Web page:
There are also a number of traditional coastal villages alongside coral beaches where you can snorkel and swim with dolphins, and witness the traditional art of sand drawing. If you’re in the mood for adventure, a half day climb will take you to the top of Mt Vetmar (and back again) to soak in the magnificent coastal views.
Locals sit by south Pentecost Island waterfalls
Maewo is a small, mountainous island, made distinctive by its rugged landscape and black sand beaches. There is a great range of available watersports; yachting in particular is a popular way of seeing the island and its surrounding waters. It’s the ideal place to go bird watching amongst the particularly lush, dense forests, and a long day of trekking in central Maewo will be rewarded by the discovery of its natural hot springs.
The island is also known for its cultural traditions – in particular for its history of ritual sorcery. There are also traditional dances in which men and women participate separately – it is forbidden for the sexes to witness each other’s dances, and visitors to the island must respect and adhere to this tradition also. Direct flights to Maewo Island are available from Port Vila and there are bungalows for overnight visitors, but there is no regular system of public transport on the island. Local tours by truck are available, for which visitors must pay a full charter.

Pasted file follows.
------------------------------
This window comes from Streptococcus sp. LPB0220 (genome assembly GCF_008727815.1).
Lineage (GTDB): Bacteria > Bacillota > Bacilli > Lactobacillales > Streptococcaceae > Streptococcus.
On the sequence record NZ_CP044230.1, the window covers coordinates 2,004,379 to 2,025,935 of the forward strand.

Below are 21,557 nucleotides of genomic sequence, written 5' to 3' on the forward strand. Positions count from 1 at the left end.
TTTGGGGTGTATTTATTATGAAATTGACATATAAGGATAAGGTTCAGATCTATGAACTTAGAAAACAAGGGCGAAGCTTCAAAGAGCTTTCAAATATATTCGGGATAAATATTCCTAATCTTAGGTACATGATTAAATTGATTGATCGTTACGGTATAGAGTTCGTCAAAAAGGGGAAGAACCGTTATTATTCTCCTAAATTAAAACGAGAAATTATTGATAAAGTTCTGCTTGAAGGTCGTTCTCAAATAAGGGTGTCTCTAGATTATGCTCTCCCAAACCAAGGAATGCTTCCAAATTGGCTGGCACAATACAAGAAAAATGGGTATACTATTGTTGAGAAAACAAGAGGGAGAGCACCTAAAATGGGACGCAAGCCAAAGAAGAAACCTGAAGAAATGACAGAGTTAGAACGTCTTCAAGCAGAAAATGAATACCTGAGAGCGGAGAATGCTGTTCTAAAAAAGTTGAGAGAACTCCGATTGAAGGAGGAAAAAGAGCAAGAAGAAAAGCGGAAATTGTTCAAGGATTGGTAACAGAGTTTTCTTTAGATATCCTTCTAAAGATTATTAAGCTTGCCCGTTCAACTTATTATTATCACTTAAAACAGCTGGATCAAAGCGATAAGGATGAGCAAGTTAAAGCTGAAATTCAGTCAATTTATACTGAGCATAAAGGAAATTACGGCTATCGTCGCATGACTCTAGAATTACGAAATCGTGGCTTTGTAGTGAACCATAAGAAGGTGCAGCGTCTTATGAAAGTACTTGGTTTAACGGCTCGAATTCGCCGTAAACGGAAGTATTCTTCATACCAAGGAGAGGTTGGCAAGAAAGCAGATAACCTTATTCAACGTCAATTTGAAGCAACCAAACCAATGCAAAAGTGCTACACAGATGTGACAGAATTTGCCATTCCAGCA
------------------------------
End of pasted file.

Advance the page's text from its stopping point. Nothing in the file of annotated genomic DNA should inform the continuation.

Gaua is one of an outer group of islands known as the Banks Islands. Gaua Island is a large shield volcano, with gentle outer slopes. Mt Garet forms its highest point – it is an active volcano, the activity levels of which are closely monitored. At the base of Mt Garet you will find a stunning crater lake called Lake Letas, which almost encircles the mountain.
A day trek to the lake is a must when visiting Gaua, and once you reach it, you can canoe across its stunning waters to the Siri Waterfall. We recommend that you undertake this journey as part of a tour, as local guides will best be able to ensure your safety and maximum enjoyment. There are no vehicles anywhere on the island, so you’ll need to embrace nature with walking and canoeing!
Siri Waterfall, Gaua. Source: @vanuatumoon on Instagram
Another of the Banks Islands, Vanua Lava an experience for the adventurous traveller! Like Gaua, it is home to an active volcano, which can be explored via an overnight tour. If you’ve had enough of mountains (is that even possible, though?!) – just head to the coast to the intriguing Musina village. Here, you can snorkel to your heart’s content amongst a bewildering variety of colourful fish and aquatic plant life, and experienced divers may wish to venture to a large underwater cave.
BUT! For all the keen swimmers out there – keep out of Vanua Lava’s rivers! These rivers (in particular the Alket and Salva) are home to none other than the world’s most dangerous reptile – the salt water crocodile. There are some beautiful bushwalking trails for those who like to hike, but it is advisable that you travel with a local guide, whose knowledge of the area will keep you out of any croc-related trouble.